The holiday season can be a difficult time for many individuals, but there is hope in finding joy even when it feels like you have nothing left.
For many women, the holidays are a time of stress, anxiety and depression—also known as the “Holiday Blues.” Women are more susceptible to develop the blues than men because women already have higher rates of depression. Additionally, women tend to have the burden of planning, cooking and shopping during the holidays. It is overwhelming—fighting traffic, long lines everywhere, parking, parties, gifts, the post office, traveling, the delicious but unhealthy foods, charity and even family conflicts. So, if you are a lady singing the holiday blues, here are some tips on how to change your tune.
Be thankful, and focus on the positive: Women put a lot of pressure on themselves to be perfect and acquire material things. But when they fall short, it is a devastating blow to the ego. Find opportunities to be grateful for the good people in your life, appreciate your abilities, and be thankful for all that you are and all that you have. Remember, as bad as you think your situation is, it could be worse. Spread positivity to those around you, and you will receive it back. Try volunteering to help those less fortunate—it is a great way to gain perspective and feel better about yourself.
Manage expectations: Be realistic and honest about your budget, time and mood. Don’t let shame or fear of disappointing others put you in debt financially or emotionally. Plan ahead so you can have an attainable schedule. Learn to say, “No.” This doesn’t make you a mean person; it’s just a good way to set healthy boundaries that will protect you from unnecessary stress. Get creative! Make your presents instead of buying traditional gifts.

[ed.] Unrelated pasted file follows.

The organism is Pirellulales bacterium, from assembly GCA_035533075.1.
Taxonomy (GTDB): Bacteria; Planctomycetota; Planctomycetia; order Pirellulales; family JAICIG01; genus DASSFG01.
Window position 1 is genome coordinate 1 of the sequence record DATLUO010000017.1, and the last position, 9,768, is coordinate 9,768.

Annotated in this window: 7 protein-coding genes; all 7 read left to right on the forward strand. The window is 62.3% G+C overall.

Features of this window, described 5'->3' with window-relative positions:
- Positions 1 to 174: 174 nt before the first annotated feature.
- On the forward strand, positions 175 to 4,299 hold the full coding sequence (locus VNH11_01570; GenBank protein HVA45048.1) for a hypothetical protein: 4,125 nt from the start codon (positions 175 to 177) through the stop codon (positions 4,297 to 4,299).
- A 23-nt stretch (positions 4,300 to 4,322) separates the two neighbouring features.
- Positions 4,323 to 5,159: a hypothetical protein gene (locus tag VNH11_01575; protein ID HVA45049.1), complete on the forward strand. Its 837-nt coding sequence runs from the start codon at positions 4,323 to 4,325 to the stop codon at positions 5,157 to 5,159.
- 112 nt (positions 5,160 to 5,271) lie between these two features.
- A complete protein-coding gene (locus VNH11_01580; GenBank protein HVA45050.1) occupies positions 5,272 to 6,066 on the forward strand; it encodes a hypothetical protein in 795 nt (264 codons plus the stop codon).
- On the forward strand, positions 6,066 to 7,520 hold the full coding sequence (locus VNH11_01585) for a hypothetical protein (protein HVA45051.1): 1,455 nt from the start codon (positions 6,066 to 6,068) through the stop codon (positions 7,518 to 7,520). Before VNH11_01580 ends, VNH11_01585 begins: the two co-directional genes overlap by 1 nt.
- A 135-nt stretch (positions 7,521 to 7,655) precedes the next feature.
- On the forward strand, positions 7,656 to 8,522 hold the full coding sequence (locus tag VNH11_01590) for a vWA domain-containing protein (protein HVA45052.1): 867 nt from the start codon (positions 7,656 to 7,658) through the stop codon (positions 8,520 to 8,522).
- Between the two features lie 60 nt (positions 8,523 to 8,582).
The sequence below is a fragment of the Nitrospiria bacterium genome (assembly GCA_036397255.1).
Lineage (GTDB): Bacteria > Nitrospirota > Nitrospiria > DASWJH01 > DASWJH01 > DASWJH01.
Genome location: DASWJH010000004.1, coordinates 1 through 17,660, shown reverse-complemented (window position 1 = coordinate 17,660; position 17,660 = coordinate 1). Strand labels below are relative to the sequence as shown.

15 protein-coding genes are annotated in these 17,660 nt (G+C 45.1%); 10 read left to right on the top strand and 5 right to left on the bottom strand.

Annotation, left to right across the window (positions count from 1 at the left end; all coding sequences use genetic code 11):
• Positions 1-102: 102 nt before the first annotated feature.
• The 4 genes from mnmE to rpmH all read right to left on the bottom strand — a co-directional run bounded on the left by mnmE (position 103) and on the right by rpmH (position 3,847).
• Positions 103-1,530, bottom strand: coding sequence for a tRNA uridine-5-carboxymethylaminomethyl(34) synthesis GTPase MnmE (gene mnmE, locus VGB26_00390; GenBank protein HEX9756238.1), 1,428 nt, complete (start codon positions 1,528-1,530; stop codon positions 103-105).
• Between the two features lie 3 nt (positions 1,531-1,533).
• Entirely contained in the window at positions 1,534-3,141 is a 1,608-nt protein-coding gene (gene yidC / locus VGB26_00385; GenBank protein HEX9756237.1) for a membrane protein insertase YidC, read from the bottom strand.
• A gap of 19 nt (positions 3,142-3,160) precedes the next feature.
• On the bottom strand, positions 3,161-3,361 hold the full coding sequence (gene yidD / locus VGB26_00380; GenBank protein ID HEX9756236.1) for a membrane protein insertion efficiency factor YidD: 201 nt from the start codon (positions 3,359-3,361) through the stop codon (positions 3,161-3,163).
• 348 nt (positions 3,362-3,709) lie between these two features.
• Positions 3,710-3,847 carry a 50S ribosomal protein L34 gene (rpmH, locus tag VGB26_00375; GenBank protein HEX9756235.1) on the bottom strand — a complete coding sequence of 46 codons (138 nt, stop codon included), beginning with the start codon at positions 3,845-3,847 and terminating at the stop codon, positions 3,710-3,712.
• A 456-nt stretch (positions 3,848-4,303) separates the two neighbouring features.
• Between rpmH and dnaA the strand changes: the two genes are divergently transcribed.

Feel how you feel: “’Tis the season to be merry,” but maybe you don’t feel so jingle bell-ish, and that is fine. While you don’t want be the Grinch, you don’t have to gift wrap a fake smile on your face. Often, the holidays trigger bad memories and remind us of what we’ve lost or miss. Take time to reflect on how you feel, and understand that there is no wrong way to feel. To combat the blues, rest often, exercise regularly, eat well, and talk about your feelings with someone you trust.
Find a support system: You are not alone! Reach out to loved ones, even if you can’t physically be there. Seek out support groups, join an activity or social group, volunteer, and use technology to bring your loved ones closer. If your blues are persistent and/or increase in intensity, seek professional help from a mental health professional.
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*original article found here